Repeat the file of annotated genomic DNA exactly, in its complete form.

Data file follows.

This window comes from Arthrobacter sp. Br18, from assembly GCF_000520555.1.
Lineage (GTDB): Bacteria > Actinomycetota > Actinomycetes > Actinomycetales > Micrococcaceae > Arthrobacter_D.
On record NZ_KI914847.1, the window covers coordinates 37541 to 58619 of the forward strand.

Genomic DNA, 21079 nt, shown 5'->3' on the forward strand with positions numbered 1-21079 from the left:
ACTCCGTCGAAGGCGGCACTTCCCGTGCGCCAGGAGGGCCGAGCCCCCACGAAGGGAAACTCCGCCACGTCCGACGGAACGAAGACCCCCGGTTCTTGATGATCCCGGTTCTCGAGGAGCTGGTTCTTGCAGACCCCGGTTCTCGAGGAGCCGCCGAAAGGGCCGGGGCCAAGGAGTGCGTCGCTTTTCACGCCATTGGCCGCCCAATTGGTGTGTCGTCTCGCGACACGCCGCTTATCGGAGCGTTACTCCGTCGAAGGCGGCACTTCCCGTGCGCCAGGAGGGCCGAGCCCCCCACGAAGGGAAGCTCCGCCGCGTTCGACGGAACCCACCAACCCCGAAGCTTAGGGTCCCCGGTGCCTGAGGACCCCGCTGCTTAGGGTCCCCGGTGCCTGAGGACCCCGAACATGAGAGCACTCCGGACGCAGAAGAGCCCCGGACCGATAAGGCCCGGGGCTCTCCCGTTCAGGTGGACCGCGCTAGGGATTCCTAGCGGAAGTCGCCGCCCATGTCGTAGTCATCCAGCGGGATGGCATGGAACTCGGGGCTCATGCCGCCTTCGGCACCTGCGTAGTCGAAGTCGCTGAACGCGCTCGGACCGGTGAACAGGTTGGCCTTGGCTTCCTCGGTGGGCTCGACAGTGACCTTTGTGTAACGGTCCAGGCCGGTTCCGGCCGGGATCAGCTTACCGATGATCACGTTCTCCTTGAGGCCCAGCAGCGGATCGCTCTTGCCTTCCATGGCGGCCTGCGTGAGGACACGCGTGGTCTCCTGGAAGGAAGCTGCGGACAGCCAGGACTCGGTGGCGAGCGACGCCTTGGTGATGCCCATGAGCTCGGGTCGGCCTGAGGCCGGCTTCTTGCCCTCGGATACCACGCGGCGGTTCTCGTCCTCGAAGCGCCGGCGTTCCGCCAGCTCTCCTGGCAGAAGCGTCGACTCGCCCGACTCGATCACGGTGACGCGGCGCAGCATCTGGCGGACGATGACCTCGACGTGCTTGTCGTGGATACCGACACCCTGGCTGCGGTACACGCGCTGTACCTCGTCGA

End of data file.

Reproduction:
This window comes from Arthrobacter sp. Br18, from assembly GCF_000520555.1.
Lineage (GTDB): Bacteria > Actinomycetota > Actinomycetes > Actinomycetales > Micrococcaceae > Arthrobacter_D.
On record NZ_KI914847.1, the window covers coordinates 37541 to 58619 of the forward strand.

Genomic DNA, 21079 nt, shown 5'->3' on the forward strand with positions numbered 1-21079 from the left:
ACTCCGTCGAAGGCGGCACTTCCCGTGCGCCAGGAGGGCCGAGCCCCCACGAAGGGAAACTCCGCCACGTCCGACGGAACGAAGACCCCCGGTTCTTGATGATCCCGGTTCTCGAGGAGCTGGTTCTTGCAGACCCCGGTTCTCGAGGAGCCGCCGAAAGGGCCGGGGCCAAGGAGTGCGTCGCTTTTCACGCCATTGGCCGCCCAATTGGTGTGTCGTCTCGCGACACGCCGCTTATCGGAGCGTTACTCCGTCGAAGGCGGCACTTCCCGTGCGCCAGGAGGGCCGAGCCCCCCACGAAGGGAAGCTCCGCCGCGTTCGACGGAACCCACCAACCCCGAAGCTTAGGGTCCCCGGTGCCTGAGGACCCCGCTGCTTAGGGTCCCCGGTGCCTGAGGACCCCGAACATGAGAGCACTCCGGACGCAGAAGAGCCCCGGACCGATAAGGCCCGGGGCTCTCCCGTTCAGGTGGACCGCGCTAGGGATTCCTAGCGGAAGTCGCCGCCCATGTCGTAGTCATCCAGCGGGATGGCATGGAACTCGGGGCTCATGCCGCCTTCGGCACCTGCGTAGTCGAAGTCGCTGAACGCGCTCGGACCGGTGAACAGGTTGGCCTTGGCTTCCTCGGTGGGCTCGACAGTGACCTTTGTGTAACGGTCCAGGCCGGTTCCGGCCGGGATCAGCTTACCGATGATCACGTTCTCCTTGAGGCCCAGCAGCGGATCGCTCTTGCCTTCCATGGCGGCCTGCGTGAGGACACGCGTGGTCTCCTGGAAGGAAGCTGCGGACAGCCAGGACTCGGTGGCGAGCGACGCCTTGGTGATGCCCATGAGCTCGGGTCGGCCTGAGGCCGGCTTCTTGCCCTCGGATACCACGCGGCGGTTCTCGTCCTCGAAGCGCCGGCGTTCCGCCAGCTCTCCTGGCAGAAGCGTCGACTCGCCCGACTCGATCACGGTGACGCGGCGCAGCATCTGGCGGACGATGACCTCGACGTGCTTGTCGTGGATACCGACACCCTGGCTGCGGTACACGCGCTGTACCTCGTCGA